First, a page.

Christopher, the idea that anyone, anywhere, needs a leg or a plank or a resume or credentials to stand on in order to criticize any public figure engaged in the national political debate is nuts. The idea that a public figure's past contributions puts that public figure's current opinions beyond criticism is corrupting when you think about it. That the criticism should be moderate and fair as much as possible, yes, but we owe honesty to our own side and for our own long term good.

He may make fun of it, but he also admits it (as anyone with a real conservative instinct would).

I'm confused. You said above that he was a libertarian with a "few" conservative instincts. Now he seems to possess "real conservative instinct".

I can say without any reservation that the man is a pompous blow hard.


Well, all of us who shoot our mouths off about politics are that, even you and me. Rush just has a bigger megaphone.

Christopher, the idea that anyone, anywhere, needs a leg or a plank or a resume or credentials to stand on in order to criticize any public figure engaged in the national political debate is nuts.


I think that's why Christopher feels free to criticize you or anyone else. Or do you think your ruling only applies to Rush?

It is amusing that he he bashes others for bashing Rush, even while doing so himself. It's almost like he's a pompous blow hard.

John, not by any means are my opinions not up for review to those very, very, few who might take an interest in them. I'll stand by what I've written and if you diagree or attack or complain or whatever thats okay. We are all up for grabs on this, from the NLT commenter to the talk show host to the President. Stipulated: all our opinions are open to examination. All in the interest of conversation. Happy now? That was of course my point.

criticize any public figure engaged in the national political debate is nuts...

I am not interested in the academic, "freedom of speech" side - of course he is open to criticism in that sense. As far as a Micheal Steele, and sorted others criticizing him as tactical move in the public space - nope, they don't have a leg to stand on.

John, he does possess (a few) real conservative instincts. His contribution in opening a crack in the liberal media monolith is huge. Think of it this way - many a Saint in the Church is without any doubt a "pompous blowhard". Still a saint however...

It really is like watching some sort of slow-motion train wreck here.

And now there's more victim talk. The "war on Rush". Rush and conservatives are under attack, under ASSAULT!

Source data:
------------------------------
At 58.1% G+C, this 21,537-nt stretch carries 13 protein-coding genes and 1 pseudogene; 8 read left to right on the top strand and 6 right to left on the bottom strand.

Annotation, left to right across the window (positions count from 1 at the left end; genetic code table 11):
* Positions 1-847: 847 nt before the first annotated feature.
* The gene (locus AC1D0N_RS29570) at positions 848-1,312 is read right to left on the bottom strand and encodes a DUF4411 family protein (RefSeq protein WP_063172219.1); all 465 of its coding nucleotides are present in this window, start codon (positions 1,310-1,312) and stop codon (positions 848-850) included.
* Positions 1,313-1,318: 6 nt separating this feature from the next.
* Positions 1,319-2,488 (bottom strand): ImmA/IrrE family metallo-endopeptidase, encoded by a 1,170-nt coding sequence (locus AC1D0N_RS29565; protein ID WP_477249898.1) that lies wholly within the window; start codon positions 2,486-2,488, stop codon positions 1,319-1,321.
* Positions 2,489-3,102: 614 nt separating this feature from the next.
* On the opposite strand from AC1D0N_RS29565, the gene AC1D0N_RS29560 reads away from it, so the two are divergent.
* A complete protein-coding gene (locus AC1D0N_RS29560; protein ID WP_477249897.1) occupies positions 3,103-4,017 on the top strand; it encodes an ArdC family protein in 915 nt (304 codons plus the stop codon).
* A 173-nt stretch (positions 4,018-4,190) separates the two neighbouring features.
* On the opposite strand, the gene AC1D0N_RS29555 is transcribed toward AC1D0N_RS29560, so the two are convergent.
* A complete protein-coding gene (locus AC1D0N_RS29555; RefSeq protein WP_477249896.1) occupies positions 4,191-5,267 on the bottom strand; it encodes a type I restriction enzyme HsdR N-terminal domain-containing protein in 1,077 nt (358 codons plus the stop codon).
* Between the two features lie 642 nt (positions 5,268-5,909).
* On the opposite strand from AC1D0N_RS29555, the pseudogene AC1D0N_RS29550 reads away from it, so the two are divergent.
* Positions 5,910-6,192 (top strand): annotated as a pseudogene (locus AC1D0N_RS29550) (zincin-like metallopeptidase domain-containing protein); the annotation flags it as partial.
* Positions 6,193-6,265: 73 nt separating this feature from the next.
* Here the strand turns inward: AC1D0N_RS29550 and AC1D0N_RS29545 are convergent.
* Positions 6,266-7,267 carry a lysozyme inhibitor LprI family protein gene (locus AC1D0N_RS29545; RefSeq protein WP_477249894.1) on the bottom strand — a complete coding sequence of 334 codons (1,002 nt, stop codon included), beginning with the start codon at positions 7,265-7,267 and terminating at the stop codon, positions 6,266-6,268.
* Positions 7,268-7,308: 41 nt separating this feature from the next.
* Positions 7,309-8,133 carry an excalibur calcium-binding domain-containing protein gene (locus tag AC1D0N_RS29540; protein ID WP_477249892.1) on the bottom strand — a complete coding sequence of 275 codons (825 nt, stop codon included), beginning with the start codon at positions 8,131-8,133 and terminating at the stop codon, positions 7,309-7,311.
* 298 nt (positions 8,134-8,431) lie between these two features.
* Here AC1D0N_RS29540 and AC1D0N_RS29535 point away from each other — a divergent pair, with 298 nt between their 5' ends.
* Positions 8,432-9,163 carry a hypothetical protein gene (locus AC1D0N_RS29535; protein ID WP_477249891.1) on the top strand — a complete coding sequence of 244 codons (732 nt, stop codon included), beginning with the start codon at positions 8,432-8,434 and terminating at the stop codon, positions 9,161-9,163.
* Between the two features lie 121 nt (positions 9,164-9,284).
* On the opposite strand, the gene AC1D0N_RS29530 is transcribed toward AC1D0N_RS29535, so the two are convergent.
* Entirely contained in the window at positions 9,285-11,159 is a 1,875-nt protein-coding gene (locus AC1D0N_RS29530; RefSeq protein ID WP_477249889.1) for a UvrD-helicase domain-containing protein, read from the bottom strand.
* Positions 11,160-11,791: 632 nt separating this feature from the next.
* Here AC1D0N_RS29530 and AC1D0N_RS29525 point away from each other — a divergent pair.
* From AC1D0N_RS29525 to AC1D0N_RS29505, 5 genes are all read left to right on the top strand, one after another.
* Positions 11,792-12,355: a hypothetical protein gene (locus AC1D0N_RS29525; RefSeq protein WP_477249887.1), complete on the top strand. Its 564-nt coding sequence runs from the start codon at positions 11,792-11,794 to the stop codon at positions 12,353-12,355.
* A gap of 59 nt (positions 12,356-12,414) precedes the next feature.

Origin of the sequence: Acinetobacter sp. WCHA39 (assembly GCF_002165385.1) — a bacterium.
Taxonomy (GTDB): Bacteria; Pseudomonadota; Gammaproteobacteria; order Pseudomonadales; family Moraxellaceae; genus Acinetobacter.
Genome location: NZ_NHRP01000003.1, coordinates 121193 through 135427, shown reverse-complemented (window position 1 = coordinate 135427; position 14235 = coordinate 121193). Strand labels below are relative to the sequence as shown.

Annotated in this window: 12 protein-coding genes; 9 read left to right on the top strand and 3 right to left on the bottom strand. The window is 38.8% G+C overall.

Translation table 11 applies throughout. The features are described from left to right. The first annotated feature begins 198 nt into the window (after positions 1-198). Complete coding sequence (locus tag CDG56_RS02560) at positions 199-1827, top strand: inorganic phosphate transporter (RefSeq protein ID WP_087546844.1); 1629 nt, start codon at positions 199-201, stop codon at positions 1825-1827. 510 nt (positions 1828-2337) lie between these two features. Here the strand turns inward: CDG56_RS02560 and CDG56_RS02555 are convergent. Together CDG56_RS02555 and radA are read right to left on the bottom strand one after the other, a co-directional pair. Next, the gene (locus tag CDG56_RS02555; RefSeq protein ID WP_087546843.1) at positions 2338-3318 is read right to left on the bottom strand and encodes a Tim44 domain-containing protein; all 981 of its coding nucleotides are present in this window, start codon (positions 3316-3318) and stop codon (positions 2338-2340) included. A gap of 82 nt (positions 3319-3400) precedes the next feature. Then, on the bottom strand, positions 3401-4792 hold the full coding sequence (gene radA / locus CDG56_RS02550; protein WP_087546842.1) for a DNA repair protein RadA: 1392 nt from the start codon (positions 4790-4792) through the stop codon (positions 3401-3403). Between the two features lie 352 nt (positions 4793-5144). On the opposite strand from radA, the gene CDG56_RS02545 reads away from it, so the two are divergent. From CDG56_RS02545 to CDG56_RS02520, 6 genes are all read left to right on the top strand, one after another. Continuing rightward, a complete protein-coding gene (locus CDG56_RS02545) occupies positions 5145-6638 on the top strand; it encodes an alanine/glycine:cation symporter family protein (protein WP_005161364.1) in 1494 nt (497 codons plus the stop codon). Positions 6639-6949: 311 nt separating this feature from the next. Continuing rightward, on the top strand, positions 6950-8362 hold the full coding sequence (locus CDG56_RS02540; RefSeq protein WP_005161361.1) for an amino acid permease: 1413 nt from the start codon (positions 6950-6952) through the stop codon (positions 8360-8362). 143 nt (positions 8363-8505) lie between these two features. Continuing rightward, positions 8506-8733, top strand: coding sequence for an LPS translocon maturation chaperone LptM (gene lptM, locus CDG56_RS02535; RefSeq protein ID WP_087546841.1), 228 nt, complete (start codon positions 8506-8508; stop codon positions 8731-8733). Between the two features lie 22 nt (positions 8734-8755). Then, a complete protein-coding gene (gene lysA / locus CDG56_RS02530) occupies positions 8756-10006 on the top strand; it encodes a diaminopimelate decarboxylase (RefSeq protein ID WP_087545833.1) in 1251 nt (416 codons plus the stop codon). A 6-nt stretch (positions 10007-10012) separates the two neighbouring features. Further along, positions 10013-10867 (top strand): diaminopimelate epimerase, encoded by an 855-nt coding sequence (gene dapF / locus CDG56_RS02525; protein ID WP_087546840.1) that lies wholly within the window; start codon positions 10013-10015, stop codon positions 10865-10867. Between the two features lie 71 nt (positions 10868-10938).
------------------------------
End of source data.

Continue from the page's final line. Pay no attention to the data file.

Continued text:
The events of the last few days have made it seem fairly clear that conservatives dominate the Republicans and Rush really runs the Republican party. Steele's groveling apology was absolutely hilarious. And he was at least the 3rd DC Republican to prostrate himself before Rush after daring to utter a critique. Rush rules. Have fun with that.

Julie,

Jolly good show on the post. I appreciate your (as always) thoughtful response. I find significant agreement with your last para on Obama's weakness.

It really is like watching some sort of slow-motion train wreck here.

As opposed to the high-speed train wreck which is the Obama administrations handling of the American economy. Any bets as to when the Dow hits 4000?

Christopher, Steele's criticism of Limbaugh was indeed hollow and his mealy mouthed retreat a pathetic sight. But if the criticism had had merit (it lacked even content) Steele's conservative bonafides would not have been the problem.

Granted that Rush has only listeners and not voters to answer to--but he is looking at Obama's poll numbers and trying to change them. That's leadership. he's running to the sound of gunfire, not away from it. Reagan also set out drive polls, not be driven by them.

that said, it is outrageous that while the economy is in shambles, the President of the United States is fixated on a talk show host. He even sent Dick Durbin out to legislate a Bill of attainder against Rush, hoping to have Rush's show removed from some stations.

The president should be obsessing on Amadinijhad, not Limbaugh. Pakistan is teetering, we just undermined Eastern Europe ans Russia just punked the president--but he remains focused like a laser beam on Rush Limbaugh.

That tells me he's a paper-thin narcissist who bluffed his way into this job.